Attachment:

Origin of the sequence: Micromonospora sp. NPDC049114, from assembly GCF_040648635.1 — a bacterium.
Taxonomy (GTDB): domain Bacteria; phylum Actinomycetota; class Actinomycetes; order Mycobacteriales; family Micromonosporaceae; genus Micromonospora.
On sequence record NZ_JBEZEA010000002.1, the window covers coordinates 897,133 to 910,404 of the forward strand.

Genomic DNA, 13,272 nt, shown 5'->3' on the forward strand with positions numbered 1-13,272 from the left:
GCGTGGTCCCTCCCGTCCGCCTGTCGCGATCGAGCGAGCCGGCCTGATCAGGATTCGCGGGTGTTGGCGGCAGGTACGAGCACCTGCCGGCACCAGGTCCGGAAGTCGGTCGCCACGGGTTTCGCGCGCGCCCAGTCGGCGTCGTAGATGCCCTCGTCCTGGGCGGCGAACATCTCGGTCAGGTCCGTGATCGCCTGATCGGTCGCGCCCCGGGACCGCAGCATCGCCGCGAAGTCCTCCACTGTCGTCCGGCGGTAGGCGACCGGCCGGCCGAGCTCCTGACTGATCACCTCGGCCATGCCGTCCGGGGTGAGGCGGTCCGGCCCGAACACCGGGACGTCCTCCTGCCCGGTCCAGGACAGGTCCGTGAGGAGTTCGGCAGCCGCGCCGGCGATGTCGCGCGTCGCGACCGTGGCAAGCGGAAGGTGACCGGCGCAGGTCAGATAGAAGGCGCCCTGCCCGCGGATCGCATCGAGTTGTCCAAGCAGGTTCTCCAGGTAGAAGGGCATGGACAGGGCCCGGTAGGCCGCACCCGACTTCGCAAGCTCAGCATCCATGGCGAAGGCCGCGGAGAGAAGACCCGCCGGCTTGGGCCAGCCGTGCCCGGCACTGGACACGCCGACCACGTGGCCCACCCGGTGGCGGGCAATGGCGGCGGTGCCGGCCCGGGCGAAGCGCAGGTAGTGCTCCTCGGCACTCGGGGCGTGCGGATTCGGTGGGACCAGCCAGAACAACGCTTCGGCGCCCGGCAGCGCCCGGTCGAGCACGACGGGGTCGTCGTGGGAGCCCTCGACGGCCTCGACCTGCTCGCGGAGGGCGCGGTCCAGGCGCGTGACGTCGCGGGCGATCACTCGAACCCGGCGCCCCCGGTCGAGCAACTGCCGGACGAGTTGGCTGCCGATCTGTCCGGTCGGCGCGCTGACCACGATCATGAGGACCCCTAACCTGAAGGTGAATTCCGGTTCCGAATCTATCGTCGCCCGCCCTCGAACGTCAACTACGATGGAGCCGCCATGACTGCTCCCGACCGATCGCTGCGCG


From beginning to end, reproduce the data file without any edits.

Origin of the sequence: Micromonospora sp. NPDC049114, from assembly GCF_040648635.1 — a bacterium.
Taxonomy (GTDB): domain Bacteria; phylum Actinomycetota; class Actinomycetes; order Mycobacteriales; family Micromonosporaceae; genus Micromonospora.
On sequence record NZ_JBEZEA010000002.1, the window covers coordinates 897,133 to 910,404 of the forward strand.

Genomic DNA, 13,272 nt, shown 5'->3' on the forward strand with positions numbered 1-13,272 from the left:
GCGTGGTCCCTCCCGTCCGCCTGTCGCGATCGAGCGAGCCGGCCTGATCAGGATTCGCGGGTGTTGGCGGCAGGTACGAGCACCTGCCGGCACCAGGTCCGGAAGTCGGTCGCCACGGGTTTCGCGCGCGCCCAGTCGGCGTCGTAGATGCCCTCGTCCTGGGCGGCGAACATCTCGGTCAGGTCCGTGATCGCCTGATCGGTCGCGCCCCGGGACCGCAGCATCGCCGCGAAGTCCTCCACTGTCGTCCGGCGGTAGGCGACCGGCCGGCCGAGCTCCTGACTGATCACCTCGGCCATGCCGTCCGGGGTGAGGCGGTCCGGCCCGAACACCGGGACGTCCTCCTGCCCGGTCCAGGACAGGTCCGTGAGGAGTTCGGCAGCCGCGCCGGCGATGTCGCGCGTCGCGACCGTGGCAAGCGGAAGGTGACCGGCGCAGGTCAGATAGAAGGCGCCCTGCCCGCGGATCGCATCGAGTTGTCCAAGCAGGTTCTCCAGGTAGAAGGGCATGGACAGGGCCCGGTAGGCCGCACCCGACTTCGCAAGCTCAGCATCCATGGCGAAGGCCGCGGAGAGAAGACCCGCCGGCTTGGGCCAGCCGTGCCCGGCACTGGACACGCCGACCACGTGGCCCACCCGGTGGCGGGCAATGGCGGCGGTGCCGGCCCGGGCGAAGCGCAGGTAGTGCTCCTCGGCACTCGGGGCGTGCGGATTCGGTGGGACCAGCCAGAACAACGCTTCGGCGCCCGGCAGCGCCCGGTCGAGCACGACGGGGTCGTCGTGGGAGCCCTCGACGGCCTCGACCTGCTCGCGGAGGGCGCGGTCCAGGCGCGTGACGTCGCGGGCGATCACTCGAACCCGGCGCCCCCGGTCGAGCAACTGCCGGACGAGTTGGCTGCCGATCTGTCCGGTCGGCGCGCTGACCACGATCATGAGGACCCCTAACCTGAAGGTGAATTCCGGTTCCGAATCTATCGTCGCCCGCCCTCGAACGTCAACTACGATGGAGCCGCCATGACTGCTCCCGACCGATCGCTGCGCG